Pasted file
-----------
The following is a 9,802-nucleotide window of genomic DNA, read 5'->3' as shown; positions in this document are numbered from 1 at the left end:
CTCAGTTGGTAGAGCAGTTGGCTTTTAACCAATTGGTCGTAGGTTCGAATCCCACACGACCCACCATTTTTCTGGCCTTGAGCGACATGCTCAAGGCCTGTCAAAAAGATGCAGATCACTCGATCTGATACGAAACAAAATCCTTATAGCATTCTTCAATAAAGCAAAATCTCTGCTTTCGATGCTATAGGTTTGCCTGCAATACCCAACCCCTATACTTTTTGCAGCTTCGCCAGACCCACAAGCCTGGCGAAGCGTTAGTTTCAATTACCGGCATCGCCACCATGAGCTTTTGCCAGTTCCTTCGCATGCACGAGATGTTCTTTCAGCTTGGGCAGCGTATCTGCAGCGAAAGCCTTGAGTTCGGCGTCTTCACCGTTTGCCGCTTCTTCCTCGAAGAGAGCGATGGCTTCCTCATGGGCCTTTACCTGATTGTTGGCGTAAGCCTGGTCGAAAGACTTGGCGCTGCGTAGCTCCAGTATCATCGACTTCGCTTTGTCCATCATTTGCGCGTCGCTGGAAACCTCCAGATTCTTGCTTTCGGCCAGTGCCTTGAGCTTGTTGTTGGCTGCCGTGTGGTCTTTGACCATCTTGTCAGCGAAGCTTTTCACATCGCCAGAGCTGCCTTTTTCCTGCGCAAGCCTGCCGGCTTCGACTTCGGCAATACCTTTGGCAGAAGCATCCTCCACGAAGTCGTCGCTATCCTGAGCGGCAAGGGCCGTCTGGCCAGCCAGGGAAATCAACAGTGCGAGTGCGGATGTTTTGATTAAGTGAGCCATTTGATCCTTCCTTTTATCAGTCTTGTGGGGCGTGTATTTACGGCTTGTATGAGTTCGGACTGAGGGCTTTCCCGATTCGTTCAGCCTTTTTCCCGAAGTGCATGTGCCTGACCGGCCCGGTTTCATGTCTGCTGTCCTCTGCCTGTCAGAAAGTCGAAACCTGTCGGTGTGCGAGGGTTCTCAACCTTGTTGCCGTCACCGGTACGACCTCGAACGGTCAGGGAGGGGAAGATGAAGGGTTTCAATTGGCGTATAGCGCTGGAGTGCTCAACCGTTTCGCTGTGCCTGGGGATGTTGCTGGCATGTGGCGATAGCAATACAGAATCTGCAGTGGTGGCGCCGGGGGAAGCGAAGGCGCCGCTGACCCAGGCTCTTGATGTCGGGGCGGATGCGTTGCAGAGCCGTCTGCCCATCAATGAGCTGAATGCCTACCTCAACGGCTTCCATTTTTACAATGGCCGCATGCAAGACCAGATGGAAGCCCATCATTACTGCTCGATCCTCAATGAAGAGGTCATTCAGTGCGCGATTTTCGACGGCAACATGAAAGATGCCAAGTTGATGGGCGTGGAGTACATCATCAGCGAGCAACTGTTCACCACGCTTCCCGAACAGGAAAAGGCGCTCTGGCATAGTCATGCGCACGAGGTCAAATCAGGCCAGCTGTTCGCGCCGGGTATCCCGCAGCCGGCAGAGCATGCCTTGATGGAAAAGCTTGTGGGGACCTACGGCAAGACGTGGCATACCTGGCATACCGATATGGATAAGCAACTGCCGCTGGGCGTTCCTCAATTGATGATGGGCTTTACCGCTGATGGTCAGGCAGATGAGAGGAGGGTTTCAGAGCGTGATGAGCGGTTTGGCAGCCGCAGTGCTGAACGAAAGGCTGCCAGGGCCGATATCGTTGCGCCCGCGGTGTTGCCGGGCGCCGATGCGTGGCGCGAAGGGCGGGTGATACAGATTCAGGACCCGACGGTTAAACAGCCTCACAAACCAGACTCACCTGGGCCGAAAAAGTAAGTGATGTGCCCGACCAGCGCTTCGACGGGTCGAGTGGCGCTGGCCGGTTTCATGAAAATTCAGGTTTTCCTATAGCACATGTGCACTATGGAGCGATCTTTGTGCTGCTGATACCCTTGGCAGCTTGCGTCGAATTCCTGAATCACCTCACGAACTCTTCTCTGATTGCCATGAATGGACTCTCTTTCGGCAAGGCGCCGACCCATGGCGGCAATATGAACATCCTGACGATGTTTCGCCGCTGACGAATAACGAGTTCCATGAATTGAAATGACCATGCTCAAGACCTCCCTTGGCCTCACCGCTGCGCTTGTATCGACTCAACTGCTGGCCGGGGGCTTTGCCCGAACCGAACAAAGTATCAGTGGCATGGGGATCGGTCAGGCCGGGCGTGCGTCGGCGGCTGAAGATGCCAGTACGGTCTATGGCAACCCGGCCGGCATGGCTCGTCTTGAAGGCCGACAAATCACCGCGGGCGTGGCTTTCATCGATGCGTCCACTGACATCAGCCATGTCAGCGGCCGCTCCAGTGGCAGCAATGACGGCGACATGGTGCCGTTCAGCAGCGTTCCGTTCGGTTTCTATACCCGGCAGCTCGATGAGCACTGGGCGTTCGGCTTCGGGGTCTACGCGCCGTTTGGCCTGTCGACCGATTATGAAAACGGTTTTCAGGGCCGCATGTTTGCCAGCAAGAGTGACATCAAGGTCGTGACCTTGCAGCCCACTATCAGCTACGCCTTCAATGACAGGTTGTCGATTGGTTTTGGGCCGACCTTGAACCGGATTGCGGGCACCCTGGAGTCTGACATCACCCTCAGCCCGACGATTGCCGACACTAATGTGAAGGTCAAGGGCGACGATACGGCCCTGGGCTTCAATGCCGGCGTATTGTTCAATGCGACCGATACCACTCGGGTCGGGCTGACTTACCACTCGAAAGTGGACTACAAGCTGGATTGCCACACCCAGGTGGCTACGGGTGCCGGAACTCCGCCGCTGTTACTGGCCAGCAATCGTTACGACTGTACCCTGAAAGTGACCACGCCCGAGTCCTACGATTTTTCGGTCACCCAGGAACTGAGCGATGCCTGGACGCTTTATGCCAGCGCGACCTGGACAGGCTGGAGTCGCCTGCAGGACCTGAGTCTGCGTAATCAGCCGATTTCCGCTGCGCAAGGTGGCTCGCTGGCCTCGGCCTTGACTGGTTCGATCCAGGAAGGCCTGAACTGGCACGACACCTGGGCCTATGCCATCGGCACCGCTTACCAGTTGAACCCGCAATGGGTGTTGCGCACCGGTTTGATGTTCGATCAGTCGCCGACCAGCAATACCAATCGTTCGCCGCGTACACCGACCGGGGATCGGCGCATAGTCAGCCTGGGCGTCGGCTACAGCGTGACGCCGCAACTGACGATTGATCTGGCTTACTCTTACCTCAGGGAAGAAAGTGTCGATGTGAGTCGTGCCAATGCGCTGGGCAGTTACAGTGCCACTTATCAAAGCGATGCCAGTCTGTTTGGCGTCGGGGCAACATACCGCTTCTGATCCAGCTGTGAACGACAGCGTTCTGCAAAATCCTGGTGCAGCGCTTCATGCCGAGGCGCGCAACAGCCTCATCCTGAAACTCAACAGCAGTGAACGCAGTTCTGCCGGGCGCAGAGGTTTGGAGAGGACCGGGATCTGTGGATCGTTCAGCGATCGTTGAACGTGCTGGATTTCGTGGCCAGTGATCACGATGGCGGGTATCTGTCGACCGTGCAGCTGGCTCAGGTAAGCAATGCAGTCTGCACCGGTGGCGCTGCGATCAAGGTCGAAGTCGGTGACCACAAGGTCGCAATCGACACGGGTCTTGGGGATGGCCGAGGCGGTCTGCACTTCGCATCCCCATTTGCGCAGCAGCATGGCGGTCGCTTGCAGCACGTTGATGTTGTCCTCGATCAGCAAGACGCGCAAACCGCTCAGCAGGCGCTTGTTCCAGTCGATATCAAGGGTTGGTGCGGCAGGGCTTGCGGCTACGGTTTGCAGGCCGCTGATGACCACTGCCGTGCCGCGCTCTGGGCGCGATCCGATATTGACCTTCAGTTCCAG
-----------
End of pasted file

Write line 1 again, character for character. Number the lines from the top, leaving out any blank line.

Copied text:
The following is a 9,802-nucleotide window of genomic DNA, read 5'->3' as shown; positions in this document are numbered from 1 at the left end: